#RiseForClimate speech

(Woodland Park, Monona, Wis.) 41413813_10155856821403785_3385218520341020672_n

I’m Nick Utphall, a board member of Wisconsin Interfaith Power & Light (WIPL) and pastor at Advent Lutheran of Madison Christian Community way out on the west side (and in spite of the distance, still pedaled my bike here like so many of you today). But this used to be literally my old stomping grounds, as I brought kids from Vacation Bible School at St Stephens Lutheran Church – ELCA – Monona, WI just up the block into these woods to explore creation and be connected to what they could discover in God’s world, because we grow to save what we love, right?

I remember when this was re-opened to be an oak savanna instead of having clogged and invasive undergrowth. We further remember that the oak savanna was a symbiotic relationship in this area generations before anybody claiming to be Christian or with my sort of skin color or ancestry arrived in the area, that native peoples burned the undergrowth to continue spurring this sort of mutual beneficial ecological community.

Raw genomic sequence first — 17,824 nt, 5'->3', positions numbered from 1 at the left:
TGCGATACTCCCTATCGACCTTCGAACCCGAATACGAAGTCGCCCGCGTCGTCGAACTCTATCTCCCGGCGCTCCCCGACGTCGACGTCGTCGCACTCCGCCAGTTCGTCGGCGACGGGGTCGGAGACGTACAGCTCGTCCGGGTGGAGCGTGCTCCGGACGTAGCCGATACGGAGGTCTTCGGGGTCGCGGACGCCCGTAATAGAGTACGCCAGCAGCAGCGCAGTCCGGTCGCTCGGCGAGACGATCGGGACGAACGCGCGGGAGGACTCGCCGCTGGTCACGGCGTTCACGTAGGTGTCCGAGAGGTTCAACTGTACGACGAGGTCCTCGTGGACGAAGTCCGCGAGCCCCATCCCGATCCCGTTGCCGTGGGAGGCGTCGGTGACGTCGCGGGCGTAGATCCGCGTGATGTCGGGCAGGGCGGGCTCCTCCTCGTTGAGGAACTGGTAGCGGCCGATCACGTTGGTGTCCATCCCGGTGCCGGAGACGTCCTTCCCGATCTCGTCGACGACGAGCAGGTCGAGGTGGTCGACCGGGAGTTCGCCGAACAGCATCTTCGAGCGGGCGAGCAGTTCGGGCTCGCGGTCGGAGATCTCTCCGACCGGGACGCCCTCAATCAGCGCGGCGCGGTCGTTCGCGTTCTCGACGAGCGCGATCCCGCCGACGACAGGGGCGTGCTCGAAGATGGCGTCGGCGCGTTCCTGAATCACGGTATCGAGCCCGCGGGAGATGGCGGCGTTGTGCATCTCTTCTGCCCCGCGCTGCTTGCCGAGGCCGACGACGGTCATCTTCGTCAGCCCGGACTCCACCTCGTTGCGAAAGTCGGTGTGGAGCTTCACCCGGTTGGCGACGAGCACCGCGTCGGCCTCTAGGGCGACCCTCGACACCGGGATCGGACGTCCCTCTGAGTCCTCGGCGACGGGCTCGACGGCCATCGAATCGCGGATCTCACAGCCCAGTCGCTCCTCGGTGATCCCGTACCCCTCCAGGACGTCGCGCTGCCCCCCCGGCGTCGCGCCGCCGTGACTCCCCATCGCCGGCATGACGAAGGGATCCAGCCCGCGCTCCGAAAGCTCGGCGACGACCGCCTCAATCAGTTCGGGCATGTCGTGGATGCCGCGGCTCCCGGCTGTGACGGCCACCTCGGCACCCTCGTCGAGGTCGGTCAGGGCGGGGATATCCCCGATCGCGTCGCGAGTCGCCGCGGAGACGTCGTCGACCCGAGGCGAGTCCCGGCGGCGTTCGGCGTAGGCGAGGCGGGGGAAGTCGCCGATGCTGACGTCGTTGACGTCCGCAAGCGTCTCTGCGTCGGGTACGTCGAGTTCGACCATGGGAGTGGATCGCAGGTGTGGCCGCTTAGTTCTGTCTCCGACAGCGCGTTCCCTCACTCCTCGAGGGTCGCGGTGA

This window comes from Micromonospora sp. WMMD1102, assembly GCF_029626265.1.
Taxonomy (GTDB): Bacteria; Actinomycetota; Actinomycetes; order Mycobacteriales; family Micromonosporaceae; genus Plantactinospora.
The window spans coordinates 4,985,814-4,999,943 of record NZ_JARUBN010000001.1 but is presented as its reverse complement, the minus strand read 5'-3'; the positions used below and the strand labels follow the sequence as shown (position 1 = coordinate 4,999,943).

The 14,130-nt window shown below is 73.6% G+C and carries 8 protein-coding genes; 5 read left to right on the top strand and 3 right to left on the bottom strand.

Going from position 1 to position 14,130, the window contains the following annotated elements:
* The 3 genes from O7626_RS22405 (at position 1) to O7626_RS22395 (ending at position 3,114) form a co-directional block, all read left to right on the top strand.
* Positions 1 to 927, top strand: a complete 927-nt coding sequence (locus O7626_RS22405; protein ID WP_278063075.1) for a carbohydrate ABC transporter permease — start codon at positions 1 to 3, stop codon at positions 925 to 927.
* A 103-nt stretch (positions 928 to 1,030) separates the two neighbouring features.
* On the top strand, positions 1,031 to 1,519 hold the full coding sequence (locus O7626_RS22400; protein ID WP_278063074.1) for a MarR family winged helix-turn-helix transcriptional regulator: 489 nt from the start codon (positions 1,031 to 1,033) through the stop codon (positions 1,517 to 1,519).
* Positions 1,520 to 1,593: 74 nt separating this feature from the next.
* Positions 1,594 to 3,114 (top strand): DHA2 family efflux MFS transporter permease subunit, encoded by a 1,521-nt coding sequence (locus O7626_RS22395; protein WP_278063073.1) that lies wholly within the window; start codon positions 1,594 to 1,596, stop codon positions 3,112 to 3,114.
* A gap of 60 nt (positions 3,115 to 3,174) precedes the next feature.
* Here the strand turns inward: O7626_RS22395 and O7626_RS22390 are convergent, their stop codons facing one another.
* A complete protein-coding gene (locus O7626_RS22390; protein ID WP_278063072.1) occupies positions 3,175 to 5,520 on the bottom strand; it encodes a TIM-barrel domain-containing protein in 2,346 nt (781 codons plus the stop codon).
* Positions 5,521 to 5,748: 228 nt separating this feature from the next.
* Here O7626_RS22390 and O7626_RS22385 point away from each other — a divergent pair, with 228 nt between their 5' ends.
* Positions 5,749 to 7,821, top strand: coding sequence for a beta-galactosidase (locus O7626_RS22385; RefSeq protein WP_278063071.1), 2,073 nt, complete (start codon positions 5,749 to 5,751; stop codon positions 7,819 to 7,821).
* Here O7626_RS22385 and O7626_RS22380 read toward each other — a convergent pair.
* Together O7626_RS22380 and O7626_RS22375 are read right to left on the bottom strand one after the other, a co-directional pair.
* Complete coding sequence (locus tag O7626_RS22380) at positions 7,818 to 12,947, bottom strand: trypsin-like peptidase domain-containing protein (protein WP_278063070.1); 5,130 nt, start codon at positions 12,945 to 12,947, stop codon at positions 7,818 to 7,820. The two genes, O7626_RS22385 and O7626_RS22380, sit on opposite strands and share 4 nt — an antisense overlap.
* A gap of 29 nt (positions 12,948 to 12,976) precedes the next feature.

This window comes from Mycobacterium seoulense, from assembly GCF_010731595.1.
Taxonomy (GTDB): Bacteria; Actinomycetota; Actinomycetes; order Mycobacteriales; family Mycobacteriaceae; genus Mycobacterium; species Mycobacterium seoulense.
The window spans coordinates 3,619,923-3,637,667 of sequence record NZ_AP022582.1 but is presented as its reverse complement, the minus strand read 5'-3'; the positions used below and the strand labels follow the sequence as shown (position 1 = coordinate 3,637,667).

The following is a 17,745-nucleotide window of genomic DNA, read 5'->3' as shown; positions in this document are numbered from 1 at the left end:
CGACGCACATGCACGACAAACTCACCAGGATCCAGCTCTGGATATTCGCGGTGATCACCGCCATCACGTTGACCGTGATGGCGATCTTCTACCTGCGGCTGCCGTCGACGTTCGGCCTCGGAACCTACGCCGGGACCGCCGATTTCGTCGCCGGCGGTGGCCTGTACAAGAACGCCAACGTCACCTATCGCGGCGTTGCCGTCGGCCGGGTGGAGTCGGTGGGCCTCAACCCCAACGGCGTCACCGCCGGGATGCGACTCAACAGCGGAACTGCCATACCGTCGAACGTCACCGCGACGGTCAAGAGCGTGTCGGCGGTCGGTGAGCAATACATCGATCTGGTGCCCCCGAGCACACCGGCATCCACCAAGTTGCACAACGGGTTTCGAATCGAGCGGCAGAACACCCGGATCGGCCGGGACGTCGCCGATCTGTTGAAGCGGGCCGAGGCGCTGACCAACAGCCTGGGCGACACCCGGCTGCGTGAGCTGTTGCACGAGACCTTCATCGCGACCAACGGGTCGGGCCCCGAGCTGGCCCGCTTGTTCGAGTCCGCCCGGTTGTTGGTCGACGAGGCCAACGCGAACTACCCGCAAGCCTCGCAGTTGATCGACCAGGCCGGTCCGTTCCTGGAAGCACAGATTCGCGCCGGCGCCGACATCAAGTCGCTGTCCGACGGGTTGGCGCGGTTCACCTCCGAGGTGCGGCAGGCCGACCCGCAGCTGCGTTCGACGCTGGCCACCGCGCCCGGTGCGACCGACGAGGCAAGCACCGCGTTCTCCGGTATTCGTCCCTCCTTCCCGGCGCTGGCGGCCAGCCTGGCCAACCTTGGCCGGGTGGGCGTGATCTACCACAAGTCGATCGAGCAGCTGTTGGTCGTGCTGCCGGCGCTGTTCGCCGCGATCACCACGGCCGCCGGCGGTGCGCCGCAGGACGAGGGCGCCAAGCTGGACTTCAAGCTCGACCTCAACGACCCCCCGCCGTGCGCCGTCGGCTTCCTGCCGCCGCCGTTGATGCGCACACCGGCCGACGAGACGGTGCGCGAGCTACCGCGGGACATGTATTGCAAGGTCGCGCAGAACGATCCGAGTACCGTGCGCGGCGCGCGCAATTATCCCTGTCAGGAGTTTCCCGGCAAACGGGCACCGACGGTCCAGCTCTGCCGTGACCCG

We’re here today encountering the far opposite end of that spectrum: a mutually _detrimental_ ecological community. Or maybe we need to replace all those words. It’s not mutual, since we decided that humans are more important than any soils, waters, plants, or animals…and Americans more than other humanity…and those with huge financial interest and investments in fossil fuel corporations more than the rest of us. It’s not community then, because we’re not living in it together, but suffering the breakdown of all kinds of relationships and dependencies. And it’s certainly not ecological, because this is not the logic of caring for our common home.

All of that selfishly detrimental economic fracture can feel frustrating, that everything is unhitched and going wrong and that we have little direct capability to change it. After all, it barely matters a smidge that I pedaled here. Or that we attend to science as the real news. It may feel like we’re such a small group for what a huge global problem this is.